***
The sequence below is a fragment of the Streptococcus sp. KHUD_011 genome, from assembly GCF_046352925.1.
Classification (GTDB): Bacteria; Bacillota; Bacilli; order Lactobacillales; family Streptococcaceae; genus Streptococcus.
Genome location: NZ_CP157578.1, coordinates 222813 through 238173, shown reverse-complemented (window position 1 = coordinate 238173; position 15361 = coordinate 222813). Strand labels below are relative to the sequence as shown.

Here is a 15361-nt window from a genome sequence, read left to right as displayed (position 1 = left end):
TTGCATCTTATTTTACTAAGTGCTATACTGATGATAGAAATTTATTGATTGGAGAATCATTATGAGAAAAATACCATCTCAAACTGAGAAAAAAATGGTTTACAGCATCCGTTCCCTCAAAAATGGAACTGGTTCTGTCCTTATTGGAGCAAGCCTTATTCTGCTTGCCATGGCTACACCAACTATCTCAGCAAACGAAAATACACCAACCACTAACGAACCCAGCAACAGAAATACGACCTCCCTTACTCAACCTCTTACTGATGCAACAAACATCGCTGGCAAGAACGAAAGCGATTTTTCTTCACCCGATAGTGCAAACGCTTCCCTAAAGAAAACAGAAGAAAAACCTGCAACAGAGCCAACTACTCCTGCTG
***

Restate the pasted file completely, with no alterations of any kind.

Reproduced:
The sequence below is a fragment of the Streptococcus sp. KHUD_011 genome, from assembly GCF_046352925.1.
Classification (GTDB): Bacteria; Bacillota; Bacilli; order Lactobacillales; family Streptococcaceae; genus Streptococcus.
Genome location: NZ_CP157578.1, coordinates 222813 through 238173, shown reverse-complemented (window position 1 = coordinate 238173; position 15361 = coordinate 222813). Strand labels below are relative to the sequence as shown.

Here is a 15361-nt window from a genome sequence, read left to right as displayed (position 1 = left end):
TTGCATCTTATTTTACTAAGTGCTATACTGATGATAGAAATTTATTGATTGGAGAATCATTATGAGAAAAATACCATCTCAAACTGAGAAAAAAATGGTTTACAGCATCCGTTCCCTCAAAAATGGAACTGGTTCTGTCCTTATTGGAGCAAGCCTTATTCTGCTTGCCATGGCTACACCAACTATCTCAGCAAACGAAAATACACCAACCACTAACGAACCCAGCAACAGAAATACGACCTCCCTTACTCAACCTCTTACTGATGCAACAAACATCGCTGGCAAGAACGAAAGCGATTTTTCTTCACCCGATAGTGCAAACGCTTCCCTAAAGAAAACAGAAGAAAAACCTGCAACAGAGCCAACTACTCCTGCTG